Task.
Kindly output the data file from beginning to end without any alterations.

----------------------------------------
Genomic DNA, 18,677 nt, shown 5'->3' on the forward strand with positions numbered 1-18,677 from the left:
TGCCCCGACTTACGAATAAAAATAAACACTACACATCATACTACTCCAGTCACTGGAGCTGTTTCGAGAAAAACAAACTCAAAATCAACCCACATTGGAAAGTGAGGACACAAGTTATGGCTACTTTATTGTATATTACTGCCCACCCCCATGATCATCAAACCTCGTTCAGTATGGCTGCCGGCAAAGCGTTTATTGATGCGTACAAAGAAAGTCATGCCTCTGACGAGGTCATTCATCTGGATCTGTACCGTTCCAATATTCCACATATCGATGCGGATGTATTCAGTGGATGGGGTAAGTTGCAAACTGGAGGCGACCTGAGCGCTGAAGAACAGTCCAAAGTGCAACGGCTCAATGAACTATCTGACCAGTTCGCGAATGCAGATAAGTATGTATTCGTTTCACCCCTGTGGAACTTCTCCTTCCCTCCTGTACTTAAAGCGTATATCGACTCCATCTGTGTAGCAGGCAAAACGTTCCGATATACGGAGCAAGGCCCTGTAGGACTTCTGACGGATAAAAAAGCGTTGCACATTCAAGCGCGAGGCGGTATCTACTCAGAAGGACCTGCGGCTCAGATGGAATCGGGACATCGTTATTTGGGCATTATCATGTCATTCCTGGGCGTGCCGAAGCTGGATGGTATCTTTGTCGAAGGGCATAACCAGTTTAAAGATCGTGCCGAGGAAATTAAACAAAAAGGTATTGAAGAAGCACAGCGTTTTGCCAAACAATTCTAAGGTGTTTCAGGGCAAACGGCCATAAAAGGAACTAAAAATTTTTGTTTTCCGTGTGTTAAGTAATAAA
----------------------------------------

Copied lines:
Genomic DNA, 18,677 nt, shown 5'->3' on the forward strand with positions numbered 1-18,677 from the left:
TGCCCCGACTTACGAATAAAAATAAACACTACACATCATACTACTCCAGTCACTGGAGCTGTTTCGAGAAAAACAAACTCAAAATCAACCCACATTGGAAAGTGAGGACACAAGTTATGGCTACTTTATTGTATATTACTGCCCACCCCCATGATCATCAAACCTCGTTCAGTATGGCTGCCGGCAAAGCGTTTATTGATGCGTACAAAGAAAGTCATGCCTCTGACGAGGTCATTCATCTGGATCTGTACCGTTCCAATATTCCACATATCGATGCGGATGTATTCAGTGGATGGGGTAAGTTGCAAACTGGAGGCGACCTGAGCGCTGAAGAACAGTCCAAAGTGCAACGGCTCAATGAACTATCTGACCAGTTCGCGAATGCAGATAAGTATGTATTCGTTTCACCCCTGTGGAACTTCTCCTTCCCTCCTGTACTTAAAGCGTATATCGACTCCATCTGTGTAGCAGGCAAAACGTTCCGATATACGGAGCAAGGCCCTGTAGGACTTCTGACGGATAAAAAAGCGTTGCACATTCAAGCGCGAGGCGGTATCTACTCAGAAGGACCTGCGGCTCAGATGGAATCGGGACATCGTTATTTGGGCATTATCATGTCATTCCTGGGCGTGCCGAAGCTGGATGGTATCTTTGTCGAAGGGCATAACCAGTTTAAAGATCGTGCCGAGGAAATTAAACAAAAAGGTATTGAAGAAGCACAGCGTTTTGCCAAACAATTCTAAGGTGTTTCAGGGCAAACGGCCATAAAAGGAACTAAAAATTTTTGTTTTCCGTGTGTTAAGTAATAAA